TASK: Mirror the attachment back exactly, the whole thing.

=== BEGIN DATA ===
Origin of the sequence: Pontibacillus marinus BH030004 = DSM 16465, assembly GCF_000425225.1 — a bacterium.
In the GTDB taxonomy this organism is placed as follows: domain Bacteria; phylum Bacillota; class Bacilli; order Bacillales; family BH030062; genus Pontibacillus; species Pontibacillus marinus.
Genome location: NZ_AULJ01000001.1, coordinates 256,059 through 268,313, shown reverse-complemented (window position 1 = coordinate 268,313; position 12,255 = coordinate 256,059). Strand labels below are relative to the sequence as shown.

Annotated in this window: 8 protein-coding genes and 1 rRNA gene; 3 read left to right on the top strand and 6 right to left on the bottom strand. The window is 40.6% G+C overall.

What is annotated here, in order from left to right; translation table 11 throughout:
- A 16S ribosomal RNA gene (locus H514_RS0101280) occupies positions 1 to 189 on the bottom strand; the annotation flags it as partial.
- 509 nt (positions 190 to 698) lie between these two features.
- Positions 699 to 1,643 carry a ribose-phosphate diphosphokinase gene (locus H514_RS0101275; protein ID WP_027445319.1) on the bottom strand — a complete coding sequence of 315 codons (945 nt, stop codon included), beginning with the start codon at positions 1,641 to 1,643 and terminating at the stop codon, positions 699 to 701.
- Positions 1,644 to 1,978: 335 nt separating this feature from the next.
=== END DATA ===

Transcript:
Origin of the sequence: Pontibacillus marinus BH030004 = DSM 16465, assembly GCF_000425225.1 — a bacterium.
In the GTDB taxonomy this organism is placed as follows: domain Bacteria; phylum Bacillota; class Bacilli; order Bacillales; family BH030062; genus Pontibacillus; species Pontibacillus marinus.
Genome location: NZ_AULJ01000001.1, coordinates 256,059 through 268,313, shown reverse-complemented (window position 1 = coordinate 268,313; position 12,255 = coordinate 256,059). Strand labels below are relative to the sequence as shown.

Annotated in this window: 8 protein-coding genes and 1 rRNA gene; 3 read left to right on the top strand and 6 right to left on the bottom strand. The window is 40.6% G+C overall.

What is annotated here, in order from left to right; translation table 11 throughout:
- A 16S ribosomal RNA gene (locus H514_RS0101280) occupies positions 1 to 189 on the bottom strand; the annotation flags it as partial.
- 509 nt (positions 190 to 698) lie between these two features.
- Positions 699 to 1,643 carry a ribose-phosphate diphosphokinase gene (locus H514_RS0101275; protein ID WP_027445319.1) on the bottom strand — a complete coding sequence of 315 codons (945 nt, stop codon included), beginning with the start codon at positions 1,641 to 1,643 and terminating at the stop codon, positions 699 to 701.
- Positions 1,644 to 1,978: 335 nt separating this feature from the next.